Yet when looking at the movie, what stands out above all of this is Natalia Berezhnaya, who plays Natasha herself. Working at the canteen at the science institute, Natasha’s social time seems largely spent with her frenemy, the much younger Olga (Olga Shkabarnya), and taken wholly on face value the electricity between these two women is next level; they fight like sisters (sometimes with aggressive physical force), and speak to each other with a frankness and candour that is usually retained only for those in our immediate family. Olga is young and beautiful and has no problem gloating about this to Natasha, the latter of whom has tried to convince herself that being the mistress of a married man is something she is satisfied with. But after a drunken party with a group of scientists and soldiers after a particularly successful day of research experiments, Natasha finds herself in a lengthy (unsimulated) sexual encounter with Luc (Luc Bigé), a French scientist who has been working with the team.
The bulk of the film tracks the repetitive, almost ritualistic banality of Natasha’s work life, in which her complex relationship with Olga seems to add the only color to her routine. But after her encounter with Luc – a foreigner – Natasha comes into view of the KGB, the film peaking with a gruelling encounter that makes us yearn for the quotidian banality of much of the film’s earlier action. What this brief synopsis elides, however, is the curious sense of detachment that riddles the film throughout. As we see even in the earliest encounters between Olga and Natasha, there is no sense of camaraderie here, there is a total absence of solidarity: here, power reigns supreme, it destroys all interpersonal bonds in a manner more than one critic has compared thematically to George Orwell’s 1984. So unempowered are these characters (or, should we say, ‘characters’) that we quite literally don’t ever really see them properly – if there were any close ups of Natasha I missed them, and the bulk of the film is dominated by medium or long shots. It feels in this sense that the film itself forbids us from getting too close, regardless of the increasing intensity of the scenarios we find these ‘characters’ in.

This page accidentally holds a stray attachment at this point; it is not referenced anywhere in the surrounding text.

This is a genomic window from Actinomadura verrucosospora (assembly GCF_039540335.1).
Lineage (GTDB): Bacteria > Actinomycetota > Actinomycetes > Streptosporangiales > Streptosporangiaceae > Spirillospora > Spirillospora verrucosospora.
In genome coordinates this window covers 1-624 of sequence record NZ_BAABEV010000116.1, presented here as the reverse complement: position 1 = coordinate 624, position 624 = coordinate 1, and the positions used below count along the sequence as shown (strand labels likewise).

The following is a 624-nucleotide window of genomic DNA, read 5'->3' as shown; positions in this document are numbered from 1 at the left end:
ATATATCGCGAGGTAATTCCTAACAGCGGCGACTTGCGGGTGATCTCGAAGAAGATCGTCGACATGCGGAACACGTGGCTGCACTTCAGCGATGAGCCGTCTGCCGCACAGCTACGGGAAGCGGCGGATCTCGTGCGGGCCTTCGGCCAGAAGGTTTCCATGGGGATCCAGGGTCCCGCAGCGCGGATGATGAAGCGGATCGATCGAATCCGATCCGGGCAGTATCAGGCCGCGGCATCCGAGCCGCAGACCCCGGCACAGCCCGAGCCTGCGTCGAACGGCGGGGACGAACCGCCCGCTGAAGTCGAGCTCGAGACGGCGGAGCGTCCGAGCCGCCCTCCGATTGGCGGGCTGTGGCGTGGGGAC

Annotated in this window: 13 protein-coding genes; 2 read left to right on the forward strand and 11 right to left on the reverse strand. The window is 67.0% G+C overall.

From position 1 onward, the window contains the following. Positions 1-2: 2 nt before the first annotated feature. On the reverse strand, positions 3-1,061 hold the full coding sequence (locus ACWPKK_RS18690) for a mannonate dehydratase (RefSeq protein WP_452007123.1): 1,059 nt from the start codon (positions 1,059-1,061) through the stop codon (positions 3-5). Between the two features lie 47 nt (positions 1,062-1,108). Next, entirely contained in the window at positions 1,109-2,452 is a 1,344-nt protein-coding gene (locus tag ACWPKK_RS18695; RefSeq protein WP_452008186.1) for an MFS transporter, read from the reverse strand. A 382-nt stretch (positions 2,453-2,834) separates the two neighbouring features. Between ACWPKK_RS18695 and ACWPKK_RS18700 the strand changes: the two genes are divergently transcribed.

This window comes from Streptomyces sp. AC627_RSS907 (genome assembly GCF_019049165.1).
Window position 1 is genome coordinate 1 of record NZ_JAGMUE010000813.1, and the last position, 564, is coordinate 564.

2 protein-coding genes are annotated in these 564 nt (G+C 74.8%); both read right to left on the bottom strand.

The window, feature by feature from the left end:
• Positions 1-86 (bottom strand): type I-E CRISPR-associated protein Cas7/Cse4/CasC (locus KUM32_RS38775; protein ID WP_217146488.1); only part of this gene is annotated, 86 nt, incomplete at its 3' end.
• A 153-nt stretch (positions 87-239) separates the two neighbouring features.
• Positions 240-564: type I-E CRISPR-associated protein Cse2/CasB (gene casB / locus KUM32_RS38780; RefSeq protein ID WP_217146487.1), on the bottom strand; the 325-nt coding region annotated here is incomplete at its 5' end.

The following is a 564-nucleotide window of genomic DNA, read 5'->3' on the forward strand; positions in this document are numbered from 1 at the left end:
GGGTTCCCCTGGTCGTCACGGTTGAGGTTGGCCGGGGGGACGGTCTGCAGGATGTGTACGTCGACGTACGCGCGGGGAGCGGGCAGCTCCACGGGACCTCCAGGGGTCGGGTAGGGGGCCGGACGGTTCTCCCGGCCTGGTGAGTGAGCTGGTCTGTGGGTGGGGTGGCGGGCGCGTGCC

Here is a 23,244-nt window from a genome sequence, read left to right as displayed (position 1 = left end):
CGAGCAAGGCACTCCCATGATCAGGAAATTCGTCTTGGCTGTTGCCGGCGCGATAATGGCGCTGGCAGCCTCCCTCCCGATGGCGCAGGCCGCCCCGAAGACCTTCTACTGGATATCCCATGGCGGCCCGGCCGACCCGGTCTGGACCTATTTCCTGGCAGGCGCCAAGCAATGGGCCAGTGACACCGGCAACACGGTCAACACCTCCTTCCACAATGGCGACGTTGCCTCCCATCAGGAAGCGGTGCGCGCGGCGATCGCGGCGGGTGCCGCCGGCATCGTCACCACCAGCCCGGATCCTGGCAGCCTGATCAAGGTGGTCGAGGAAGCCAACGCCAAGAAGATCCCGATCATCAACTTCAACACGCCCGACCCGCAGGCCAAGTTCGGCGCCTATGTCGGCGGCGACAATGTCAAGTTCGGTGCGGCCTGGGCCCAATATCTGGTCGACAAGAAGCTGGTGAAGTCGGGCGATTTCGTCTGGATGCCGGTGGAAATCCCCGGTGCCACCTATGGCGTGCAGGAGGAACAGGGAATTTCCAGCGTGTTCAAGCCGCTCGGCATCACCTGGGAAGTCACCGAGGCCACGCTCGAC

Clearly these technical decisions are conscious, and it’s hard not to consider the power dynamics of the film’s formal construction alongside the broader way this film was made and the rumors surrounding the less palatable elements to how the film’s massive cast were treated during the DAU project as a whole. What is at stake in both of these aspects are questions of power, of dehumanization, and of a willingness to do anything to survive when coming face to face with an authoritative regime. Whether that authoritative regime pertains only to the narrative of the world of DAU or can be seen spreading into the way the project itself was executed has already been the subject of much press attention. What remains unquestionable, however, is that based on its own merits, DAU. Natasha is quite unlike anything else – for better or for worse.
Alexandra Heller-Nicholas is a film critic from Melbourne, Australia, who has written six books on cult, horror and exploitation film including Rape-Revenge Films: A Critical Study (McFarland, 2011), Found Footage Horror Films: Fear and the Appearance of Reality (McFarland, 2015), the Bram Stoker Award nominated Masks in Horror Cinema: Eyes Without Faces (University of Wales Press, 2019), and the single-film focused monographs Suspiria (Auteur, 2016), Ms. 45 (Columbia University Press, 2017) and The Hitcher (Arrow Books, 2018). She is also the co-editor, with Dean Brandum, of ReFocus: the Films of Elaine May (Edinburgh University Press, 2019). Alexandra is a board member of the Miskatonic Institute of Horror Studies, and a programmer at Fantastic Fest, the largest genre film festival in the United States. Her most recent book is 1000 Women in Horror: 1895-2018 (BearManor Media, 2020).